Campaign Targets 'Fat Talk'
National Campaign Aims To Silence Fat Talk
The owner of Studio A Pilates studio, Aida Zorrilla, has many women come to her to try and lose weight.
"They come in because they want to get rid of this and that and lift this and lift that," Zorrilla said.
Over the years, she noticed her clients spent a whole lot of time talking about fat.
"'Does my butt look big in this?' 'Oh, I can't eat that, because I'm fat,'" Zorrilla said.
Zorrilla said it wasn't until she heard about Fat Talk Free Week that she realized just how detrimental "fat talk" could be to a healthy frame of mind -- and a healthy frame.
Fat Talk Free Week started in 2008 mostly on college campuses, including Trinity University.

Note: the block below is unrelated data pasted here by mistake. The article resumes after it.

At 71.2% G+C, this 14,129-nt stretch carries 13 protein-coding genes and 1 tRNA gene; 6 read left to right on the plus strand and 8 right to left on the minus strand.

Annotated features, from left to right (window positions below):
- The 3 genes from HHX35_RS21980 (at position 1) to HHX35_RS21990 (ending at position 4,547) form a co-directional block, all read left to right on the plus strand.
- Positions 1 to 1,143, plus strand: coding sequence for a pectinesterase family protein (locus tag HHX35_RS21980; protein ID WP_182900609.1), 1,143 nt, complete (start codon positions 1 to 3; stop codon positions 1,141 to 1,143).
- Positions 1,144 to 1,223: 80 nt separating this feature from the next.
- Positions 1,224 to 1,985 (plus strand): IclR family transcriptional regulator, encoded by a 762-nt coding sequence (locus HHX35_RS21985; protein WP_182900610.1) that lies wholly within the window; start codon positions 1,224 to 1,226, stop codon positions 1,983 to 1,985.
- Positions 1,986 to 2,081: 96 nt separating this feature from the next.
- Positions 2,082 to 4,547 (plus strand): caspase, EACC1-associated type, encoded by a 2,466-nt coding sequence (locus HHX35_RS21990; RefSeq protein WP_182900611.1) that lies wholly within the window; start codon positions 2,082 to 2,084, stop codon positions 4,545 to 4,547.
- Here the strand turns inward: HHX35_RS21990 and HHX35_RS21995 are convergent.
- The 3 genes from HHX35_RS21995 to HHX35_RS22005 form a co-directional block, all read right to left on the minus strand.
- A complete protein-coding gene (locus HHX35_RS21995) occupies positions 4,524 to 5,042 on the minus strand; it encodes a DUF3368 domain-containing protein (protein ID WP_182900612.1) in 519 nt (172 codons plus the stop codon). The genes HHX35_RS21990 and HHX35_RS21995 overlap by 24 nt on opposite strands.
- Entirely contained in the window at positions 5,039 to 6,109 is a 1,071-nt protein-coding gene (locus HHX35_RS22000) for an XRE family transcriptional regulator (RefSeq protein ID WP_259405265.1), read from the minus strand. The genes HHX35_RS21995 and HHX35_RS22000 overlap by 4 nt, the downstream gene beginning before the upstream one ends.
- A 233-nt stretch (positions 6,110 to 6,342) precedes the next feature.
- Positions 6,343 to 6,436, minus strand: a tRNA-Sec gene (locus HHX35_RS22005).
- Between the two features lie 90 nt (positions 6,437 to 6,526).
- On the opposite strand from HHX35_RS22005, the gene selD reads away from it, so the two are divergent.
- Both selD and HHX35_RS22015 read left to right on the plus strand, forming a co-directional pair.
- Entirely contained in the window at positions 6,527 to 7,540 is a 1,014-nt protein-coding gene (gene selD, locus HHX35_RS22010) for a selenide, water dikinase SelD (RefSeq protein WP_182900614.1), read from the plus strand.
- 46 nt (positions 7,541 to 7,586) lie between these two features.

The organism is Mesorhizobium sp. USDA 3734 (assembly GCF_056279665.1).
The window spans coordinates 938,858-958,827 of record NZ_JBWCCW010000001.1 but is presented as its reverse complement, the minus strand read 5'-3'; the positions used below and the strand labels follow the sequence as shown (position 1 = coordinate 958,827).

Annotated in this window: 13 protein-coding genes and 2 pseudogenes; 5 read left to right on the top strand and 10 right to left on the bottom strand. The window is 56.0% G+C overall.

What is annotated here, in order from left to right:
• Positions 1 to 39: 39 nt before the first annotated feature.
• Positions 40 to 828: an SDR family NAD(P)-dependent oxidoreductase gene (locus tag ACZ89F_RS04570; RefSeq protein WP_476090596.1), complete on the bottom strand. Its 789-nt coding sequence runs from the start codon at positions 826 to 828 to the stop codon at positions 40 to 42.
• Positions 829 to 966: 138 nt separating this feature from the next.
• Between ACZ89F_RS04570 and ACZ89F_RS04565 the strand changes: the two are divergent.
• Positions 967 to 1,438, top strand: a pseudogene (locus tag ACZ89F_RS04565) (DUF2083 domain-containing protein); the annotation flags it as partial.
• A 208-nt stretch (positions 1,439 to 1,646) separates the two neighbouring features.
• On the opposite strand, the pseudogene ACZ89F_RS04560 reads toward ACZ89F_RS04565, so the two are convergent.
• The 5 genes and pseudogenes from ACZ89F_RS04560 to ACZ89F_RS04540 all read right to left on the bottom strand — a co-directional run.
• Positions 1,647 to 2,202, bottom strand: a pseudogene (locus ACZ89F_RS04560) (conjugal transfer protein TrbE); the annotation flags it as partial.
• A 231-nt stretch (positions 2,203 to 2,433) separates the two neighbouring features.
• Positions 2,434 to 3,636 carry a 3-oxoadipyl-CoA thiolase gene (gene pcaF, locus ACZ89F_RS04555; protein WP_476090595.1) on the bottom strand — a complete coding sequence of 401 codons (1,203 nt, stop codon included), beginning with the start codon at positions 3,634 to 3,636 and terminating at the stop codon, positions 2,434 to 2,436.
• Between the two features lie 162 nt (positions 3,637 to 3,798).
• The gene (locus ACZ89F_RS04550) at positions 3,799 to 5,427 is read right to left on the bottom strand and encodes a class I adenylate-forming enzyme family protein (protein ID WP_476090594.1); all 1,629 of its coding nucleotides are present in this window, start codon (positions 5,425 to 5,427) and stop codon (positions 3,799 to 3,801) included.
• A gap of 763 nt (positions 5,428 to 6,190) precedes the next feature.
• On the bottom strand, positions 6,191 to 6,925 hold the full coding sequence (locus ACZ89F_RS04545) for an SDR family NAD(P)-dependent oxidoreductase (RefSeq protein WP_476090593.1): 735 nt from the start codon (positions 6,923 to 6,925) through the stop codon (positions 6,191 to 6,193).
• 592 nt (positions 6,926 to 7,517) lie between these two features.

Now, it's a national campaign with the goal of putting a stop to fat talk.
"I just fell in love with the program. I started to see how it benefited all of us here in the studio. We decided that the studio would make the commitment to begin a fat talk-free zone," Zorrilla said.
But, she said, it's also important, in a city with an undeniable obesity problem, to understand the message isn't to ignore fat, but instead to approach the conversation of weight differently.
"The more we begin to say 'I really love my body,' the more we are going to want to treat it well," Zorrilla said.
Fat Talk Free Week ends Sunday.
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